Other Federated-owned brands are ramping up, too. INC, for example, will launch men’s wear in spring 2004. The company launched Hotel towels in spring 2002 and Hotel bedding and tabletop were launched last fall, marking what officials described as FMG’s entry into the luxury arena. This month, gourmet cookware under the Tools of the Trade brand was launched.

There are more possibilities. Tarrant Apparel Group, which co-owns American Rag and manufactures the collection for Federated, will introduce Alain Weiz large sizes for spring or fall 2004. It will be offered to Federated, though no arrangement has been set and other retailers will be approached to determine who gets the exclusive, according to Guez.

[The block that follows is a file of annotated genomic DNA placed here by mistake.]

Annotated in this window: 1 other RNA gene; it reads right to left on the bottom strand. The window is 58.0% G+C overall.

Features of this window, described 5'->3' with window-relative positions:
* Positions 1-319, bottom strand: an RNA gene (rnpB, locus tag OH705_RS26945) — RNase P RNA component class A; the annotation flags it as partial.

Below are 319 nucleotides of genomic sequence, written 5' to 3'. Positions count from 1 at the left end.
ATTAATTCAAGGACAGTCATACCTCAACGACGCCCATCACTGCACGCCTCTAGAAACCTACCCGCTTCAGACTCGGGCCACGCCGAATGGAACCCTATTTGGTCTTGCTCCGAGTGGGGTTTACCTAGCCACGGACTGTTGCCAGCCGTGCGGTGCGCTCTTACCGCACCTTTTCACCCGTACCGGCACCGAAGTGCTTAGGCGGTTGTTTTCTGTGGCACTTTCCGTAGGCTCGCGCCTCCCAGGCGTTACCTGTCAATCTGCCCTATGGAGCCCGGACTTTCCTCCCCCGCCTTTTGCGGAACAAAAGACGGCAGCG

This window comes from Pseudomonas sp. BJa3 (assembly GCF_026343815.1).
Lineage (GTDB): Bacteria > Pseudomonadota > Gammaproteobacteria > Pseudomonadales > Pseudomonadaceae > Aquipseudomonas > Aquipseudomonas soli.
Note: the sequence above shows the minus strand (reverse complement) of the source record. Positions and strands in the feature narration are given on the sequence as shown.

It’s a trend placing more and more pressure on national brands, as retailers focus increasing energy on developing their own programs. At the same time, national brands are becoming ever more promotionally driven, providing stores with less and less margin.

Still, Federated’s private brand program, which accounts for $2.4 billion of the retailer’s $15.4 billion in annual sales, does have some product voids, mainly in kids’ and home. That’s where Federated, Grove said, is “aggressively seeking partnerships with name brands.”

As Grove said during an interview at FMG headquarters here: “We have been increasing our penetration of private brand and private label, as well as exclusive products from the market, pretty consistently over the last couple of years. There seems to be a greater interest from the market. I get a lot of calls, but it has to be the right niche for our customers; we don’t want to duplicate something we’ve got.”